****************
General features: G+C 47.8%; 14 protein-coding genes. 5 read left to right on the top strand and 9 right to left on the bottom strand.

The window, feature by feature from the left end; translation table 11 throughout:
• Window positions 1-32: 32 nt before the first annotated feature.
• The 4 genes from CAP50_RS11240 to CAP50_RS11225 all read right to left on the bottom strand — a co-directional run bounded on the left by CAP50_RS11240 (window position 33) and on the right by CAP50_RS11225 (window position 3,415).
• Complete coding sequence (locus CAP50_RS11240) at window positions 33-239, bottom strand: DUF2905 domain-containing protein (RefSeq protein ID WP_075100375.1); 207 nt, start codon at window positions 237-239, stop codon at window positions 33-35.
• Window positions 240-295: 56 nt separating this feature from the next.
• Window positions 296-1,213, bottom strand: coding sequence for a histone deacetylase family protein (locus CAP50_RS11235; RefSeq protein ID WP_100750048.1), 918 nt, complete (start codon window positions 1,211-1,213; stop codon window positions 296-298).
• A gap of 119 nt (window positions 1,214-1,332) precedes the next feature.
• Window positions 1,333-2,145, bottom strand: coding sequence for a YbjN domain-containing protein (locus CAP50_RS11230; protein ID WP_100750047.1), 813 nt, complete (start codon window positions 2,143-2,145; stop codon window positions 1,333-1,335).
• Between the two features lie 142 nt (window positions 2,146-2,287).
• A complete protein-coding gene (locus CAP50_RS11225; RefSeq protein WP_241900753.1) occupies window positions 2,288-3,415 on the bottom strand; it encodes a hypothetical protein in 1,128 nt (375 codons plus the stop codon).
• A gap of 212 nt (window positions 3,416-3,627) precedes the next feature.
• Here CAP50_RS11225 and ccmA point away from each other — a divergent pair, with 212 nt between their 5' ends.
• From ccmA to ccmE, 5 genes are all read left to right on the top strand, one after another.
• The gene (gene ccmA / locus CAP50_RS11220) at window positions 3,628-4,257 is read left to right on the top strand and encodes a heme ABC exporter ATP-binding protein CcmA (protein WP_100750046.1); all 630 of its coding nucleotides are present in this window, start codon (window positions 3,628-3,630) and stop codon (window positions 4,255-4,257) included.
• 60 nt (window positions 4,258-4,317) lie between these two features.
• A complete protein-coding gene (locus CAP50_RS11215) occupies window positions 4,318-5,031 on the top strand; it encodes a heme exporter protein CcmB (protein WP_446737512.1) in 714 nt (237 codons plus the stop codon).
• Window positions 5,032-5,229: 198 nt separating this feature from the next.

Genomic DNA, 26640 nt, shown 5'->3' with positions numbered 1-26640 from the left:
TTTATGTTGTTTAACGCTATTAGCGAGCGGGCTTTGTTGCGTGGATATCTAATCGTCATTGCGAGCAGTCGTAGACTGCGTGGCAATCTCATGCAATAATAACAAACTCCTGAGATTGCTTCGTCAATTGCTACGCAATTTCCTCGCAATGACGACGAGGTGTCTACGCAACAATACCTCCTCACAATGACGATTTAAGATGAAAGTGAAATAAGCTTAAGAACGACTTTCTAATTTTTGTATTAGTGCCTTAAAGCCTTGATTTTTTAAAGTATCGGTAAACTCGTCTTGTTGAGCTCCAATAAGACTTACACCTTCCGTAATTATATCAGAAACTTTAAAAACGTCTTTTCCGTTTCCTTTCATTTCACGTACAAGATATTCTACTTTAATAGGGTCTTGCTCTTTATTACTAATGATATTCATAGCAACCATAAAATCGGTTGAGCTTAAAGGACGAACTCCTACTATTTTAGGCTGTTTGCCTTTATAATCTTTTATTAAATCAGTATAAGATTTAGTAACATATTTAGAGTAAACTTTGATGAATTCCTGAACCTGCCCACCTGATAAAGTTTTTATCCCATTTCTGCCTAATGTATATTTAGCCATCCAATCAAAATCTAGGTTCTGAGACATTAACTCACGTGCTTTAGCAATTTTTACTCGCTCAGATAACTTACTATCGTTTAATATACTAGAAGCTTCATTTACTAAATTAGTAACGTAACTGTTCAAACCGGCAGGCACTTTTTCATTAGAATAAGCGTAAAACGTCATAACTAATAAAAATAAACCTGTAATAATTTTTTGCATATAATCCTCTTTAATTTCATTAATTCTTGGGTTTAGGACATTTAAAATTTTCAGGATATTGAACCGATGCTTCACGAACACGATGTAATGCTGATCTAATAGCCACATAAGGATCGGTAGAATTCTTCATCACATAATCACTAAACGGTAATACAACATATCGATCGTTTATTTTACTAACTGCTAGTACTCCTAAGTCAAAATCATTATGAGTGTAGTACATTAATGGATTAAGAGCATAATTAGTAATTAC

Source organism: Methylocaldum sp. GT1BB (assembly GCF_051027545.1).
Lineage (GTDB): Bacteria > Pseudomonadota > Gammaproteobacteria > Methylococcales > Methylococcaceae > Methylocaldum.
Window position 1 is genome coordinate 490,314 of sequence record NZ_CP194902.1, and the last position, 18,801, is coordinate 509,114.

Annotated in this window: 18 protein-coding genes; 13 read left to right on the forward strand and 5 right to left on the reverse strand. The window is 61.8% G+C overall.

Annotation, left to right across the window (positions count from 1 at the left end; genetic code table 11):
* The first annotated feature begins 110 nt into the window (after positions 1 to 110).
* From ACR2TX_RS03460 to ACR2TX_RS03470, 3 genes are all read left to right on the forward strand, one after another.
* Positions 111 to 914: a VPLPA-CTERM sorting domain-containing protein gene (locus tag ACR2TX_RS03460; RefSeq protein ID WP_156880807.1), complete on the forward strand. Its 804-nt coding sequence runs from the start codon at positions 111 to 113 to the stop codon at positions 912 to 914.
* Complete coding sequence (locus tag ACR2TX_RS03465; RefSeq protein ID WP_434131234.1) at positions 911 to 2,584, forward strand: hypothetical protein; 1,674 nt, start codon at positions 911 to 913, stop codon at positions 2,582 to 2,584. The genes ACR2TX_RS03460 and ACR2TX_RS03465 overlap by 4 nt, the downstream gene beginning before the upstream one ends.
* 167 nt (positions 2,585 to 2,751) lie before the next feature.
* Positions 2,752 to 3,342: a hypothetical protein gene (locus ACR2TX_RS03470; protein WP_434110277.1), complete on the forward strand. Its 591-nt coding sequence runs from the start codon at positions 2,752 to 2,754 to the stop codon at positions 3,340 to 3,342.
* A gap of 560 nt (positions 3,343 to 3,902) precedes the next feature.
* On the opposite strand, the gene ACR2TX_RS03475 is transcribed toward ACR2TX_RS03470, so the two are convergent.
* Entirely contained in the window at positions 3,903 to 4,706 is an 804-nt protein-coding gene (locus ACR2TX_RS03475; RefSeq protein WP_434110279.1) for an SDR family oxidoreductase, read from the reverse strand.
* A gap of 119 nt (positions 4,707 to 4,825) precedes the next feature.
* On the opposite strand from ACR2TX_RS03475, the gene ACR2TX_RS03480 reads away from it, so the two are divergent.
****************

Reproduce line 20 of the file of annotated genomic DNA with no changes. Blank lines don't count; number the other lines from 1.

TTTATGTTGTTTAACGCTATTAGCGAGCGGGCTTTGTTGCGTGGATATCTAATCGTCATTGCGAGCAGTCGTAGACTGCGTGGCAATCTCATGCAATAATAACAAACTCCTGAGATTGCTTCGTCAATTGCTACGCAATTTCCTCGCAATGACGACGAGGTGTCTACGCAACAATACCTCCTCACAATGACGATTTAAGATGAAAGTGAAATAAGCTTAAGAACGACTTTCTAATTTTTGTATTAGTGCCTTAAAGCCTTGATTTTTTAAAGTATCGGTAAACTCGTCTTGTTGAGCTCCAATAAGACTTACACCTTCCGTAATTATATCAGAAACTTTAAAAACGTCTTTTCCGTTTCCTTTCATTTCACGTACAAGATATTCTACTTTAATAGGGTCTTGCTCTTTATTACTAATGATATTCATAGCAACCATAAAATCGGTTGAGCTTAAAGGACGAACTCCTACTATTTTAGGCTGTTTGCCTTTATAATCTTTTATTAAATCAGTATAAGATTTAGTAACATATTTAGAGTAAACTTTGATGAATTCCTGAACCTGCCCACCTGATAAAGTTTTTATCCCATTTCTGCCTAATGTATATTTAGCCATCCAATCAAAATCTAGGTTCTGAGACATTAACTCACGTGCTTTAGCAATTTTTACTCGCTCAGATAACTTACTATCGTTTAATATACTAGAAGCTTCATTTACTAAATTAGTAACGTAACTGTTCAAACCGGCAGGCACTTTTTCATTAGAATAAGCGTAAAACGTCATAACTAATAAAAATAAACCTGTAATAATTTTTTGCATATAATCCTCTTTAATTTCATTAATTCTTGGGTTTAGGACATTTAAAATTTTCAGGATATTGAACCGATGCTTCACGAACACGATGTAATGCTGATCTAATAGCCACATAAGGATCGGTAGAATTCTTCATCACATAATCACTAAACGGTAATACAACATATCGATCGTTTATTTTACTAACTGCTAGTACTCCTAAGTCAAAATCATTATGAGTGTAGTACATTAATGGATTAAGAGCATAATTAGTAATTAC